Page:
Colorectal cancer is a frequently occurring cancer and about half of the patients develop distant metastases to the liver. Only a subset of patients respond to systemic treatment, which is potentially toxic and expensive. Therefore, predictive markers are needed to determine treatment efficacy at an early stage. Preferably, they should provide insight into the biology of colorectal cancer liver metastasis. In the past it has been shown that several biomarkers as assessed with PET, MRI and MRS can serve as predictive markers. Response to systemic therapy depends on several factors: delivery of the drug by the tumor vascular system; cellular uptake, retention and metabolism; intrinsic sensitivity to a specific drug. The relative contribution of these factors to response will be different for different drugs. Since systemic treatment of colorectal cancer involves a combination of drugs, predictive markers should be sensitive to a range of these factors. In this project we propose the integrated analysis of noninvasive functional and molecular in vivo imaging methods in order to predict the response to treatment in patients with liver metastases of colorectal cancer. Tumor vascularity can be assessed by dynamic contrast enhanced magnetic resonance imaging (DCE-MRI). The fluoropyrimidines FU and capecitabine - which are part of standard treatment regimens - contain a fluorine atom which can be measured by fluorine-19 MR spectroscopy (19F MRS). The intracellular uptake and metabolism of drugs is an energy-consuming process. 18F-Fluoro-2-deoxyglucose positron emission tomography (FDG-PET) provides information on glucose uptake and hexokinase activity. Tumor characterization in terms of grade and aggressiveness may give a relevant approximation to the intrinsic sensitivity of a tumor to a drug. With 1H MRS the total amount of choline (tCho), a precursor of cell membranes, can be measured. Tumor cellularity and extracellular matrix composition can be assessed with diffusion weighted MRI (DWI).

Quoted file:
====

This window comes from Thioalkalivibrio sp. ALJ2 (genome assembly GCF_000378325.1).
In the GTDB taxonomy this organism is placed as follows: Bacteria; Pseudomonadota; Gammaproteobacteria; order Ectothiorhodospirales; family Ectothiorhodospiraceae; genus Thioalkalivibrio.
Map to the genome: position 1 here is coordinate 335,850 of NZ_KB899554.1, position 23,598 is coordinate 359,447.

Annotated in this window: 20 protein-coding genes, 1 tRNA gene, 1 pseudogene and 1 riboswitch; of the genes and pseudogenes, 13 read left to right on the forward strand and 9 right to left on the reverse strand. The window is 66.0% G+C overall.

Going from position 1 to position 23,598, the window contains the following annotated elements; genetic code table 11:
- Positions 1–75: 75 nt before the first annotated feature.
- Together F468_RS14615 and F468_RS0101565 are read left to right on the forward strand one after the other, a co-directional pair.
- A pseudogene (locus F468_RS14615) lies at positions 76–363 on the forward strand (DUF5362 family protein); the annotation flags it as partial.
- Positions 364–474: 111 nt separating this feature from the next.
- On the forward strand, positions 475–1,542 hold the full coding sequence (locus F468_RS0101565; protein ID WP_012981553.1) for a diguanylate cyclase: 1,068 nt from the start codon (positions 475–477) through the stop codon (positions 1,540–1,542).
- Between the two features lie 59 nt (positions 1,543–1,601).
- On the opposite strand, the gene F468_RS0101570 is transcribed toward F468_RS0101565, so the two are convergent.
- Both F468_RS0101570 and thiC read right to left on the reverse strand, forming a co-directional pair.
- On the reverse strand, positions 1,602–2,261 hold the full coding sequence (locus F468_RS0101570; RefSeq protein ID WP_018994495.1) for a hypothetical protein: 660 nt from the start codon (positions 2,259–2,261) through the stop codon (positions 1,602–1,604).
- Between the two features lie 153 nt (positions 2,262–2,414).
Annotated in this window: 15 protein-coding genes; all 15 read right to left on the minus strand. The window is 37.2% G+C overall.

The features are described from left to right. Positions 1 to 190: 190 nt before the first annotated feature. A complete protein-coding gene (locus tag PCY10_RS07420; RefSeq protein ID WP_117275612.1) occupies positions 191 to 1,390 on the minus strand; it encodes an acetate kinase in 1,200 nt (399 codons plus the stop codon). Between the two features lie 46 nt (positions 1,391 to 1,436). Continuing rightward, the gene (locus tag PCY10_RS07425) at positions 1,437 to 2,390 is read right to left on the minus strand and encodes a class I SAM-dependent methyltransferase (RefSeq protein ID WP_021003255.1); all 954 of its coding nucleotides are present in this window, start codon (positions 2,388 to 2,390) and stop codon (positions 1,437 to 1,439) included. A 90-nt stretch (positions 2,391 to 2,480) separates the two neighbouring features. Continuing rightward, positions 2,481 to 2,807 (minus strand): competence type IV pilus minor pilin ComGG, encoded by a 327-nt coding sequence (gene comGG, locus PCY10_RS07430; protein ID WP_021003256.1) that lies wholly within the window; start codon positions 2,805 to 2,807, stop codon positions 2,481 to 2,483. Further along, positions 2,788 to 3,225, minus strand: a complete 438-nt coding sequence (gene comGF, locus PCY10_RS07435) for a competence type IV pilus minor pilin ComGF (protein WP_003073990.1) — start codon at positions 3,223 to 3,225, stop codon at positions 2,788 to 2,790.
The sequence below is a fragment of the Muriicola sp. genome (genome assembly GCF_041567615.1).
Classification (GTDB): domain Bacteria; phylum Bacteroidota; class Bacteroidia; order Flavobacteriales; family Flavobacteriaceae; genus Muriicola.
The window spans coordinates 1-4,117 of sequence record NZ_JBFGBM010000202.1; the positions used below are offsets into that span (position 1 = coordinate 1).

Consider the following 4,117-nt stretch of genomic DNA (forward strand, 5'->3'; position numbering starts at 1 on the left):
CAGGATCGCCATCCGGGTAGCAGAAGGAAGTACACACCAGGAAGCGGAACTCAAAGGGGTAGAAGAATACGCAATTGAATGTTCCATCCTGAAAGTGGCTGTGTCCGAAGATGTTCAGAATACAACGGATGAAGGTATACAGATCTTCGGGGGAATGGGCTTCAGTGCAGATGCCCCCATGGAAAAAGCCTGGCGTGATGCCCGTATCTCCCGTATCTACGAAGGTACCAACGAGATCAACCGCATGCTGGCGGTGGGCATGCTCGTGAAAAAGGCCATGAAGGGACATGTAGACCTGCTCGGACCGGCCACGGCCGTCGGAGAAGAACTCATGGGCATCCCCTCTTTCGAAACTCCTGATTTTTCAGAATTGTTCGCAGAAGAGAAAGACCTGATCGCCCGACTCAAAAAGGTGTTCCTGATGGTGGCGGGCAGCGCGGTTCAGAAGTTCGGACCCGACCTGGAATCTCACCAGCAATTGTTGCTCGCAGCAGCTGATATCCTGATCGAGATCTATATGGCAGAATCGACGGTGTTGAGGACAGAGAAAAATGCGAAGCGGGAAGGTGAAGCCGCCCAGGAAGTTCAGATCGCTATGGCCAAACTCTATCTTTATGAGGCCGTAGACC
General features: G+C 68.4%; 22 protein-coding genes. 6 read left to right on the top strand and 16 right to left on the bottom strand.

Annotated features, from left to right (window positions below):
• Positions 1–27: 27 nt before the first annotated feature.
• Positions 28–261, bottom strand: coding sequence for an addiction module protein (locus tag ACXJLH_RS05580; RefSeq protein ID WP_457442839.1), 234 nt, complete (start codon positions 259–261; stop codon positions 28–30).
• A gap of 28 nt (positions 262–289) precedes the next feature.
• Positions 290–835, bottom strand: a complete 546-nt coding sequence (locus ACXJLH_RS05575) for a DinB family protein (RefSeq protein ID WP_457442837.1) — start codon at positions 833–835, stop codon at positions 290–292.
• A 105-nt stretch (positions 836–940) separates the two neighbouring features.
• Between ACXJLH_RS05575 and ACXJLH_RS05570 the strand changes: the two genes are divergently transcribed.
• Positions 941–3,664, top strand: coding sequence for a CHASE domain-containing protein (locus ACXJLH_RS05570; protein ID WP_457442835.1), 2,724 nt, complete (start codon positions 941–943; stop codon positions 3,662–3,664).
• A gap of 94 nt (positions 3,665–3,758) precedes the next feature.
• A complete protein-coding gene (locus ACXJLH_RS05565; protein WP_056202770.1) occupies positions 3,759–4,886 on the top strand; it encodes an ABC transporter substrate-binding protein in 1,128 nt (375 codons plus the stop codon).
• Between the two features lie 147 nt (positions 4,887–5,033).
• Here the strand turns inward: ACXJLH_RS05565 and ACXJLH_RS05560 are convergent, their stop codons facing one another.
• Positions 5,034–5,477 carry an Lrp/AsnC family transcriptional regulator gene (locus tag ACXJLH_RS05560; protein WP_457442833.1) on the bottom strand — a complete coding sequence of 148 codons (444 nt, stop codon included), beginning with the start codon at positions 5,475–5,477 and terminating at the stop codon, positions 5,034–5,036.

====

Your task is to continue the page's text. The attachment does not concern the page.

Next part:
The aim of this study is to obtain data on the biology data of colorectal cancer liver metastasis, namely tumor vascularization (DCE-MRI), tumor cellularity (DWI), tumor (choline) metabolism (1H MRS) and tumor glucose metabolism (FDG-PET). These data will be correlated with the clinical outcome of patients and with drug uptake and metabolism (19F MRS). We will study the relative contribution of each imaging method to predict the outcome of patients with colorectal cancer at an early stage.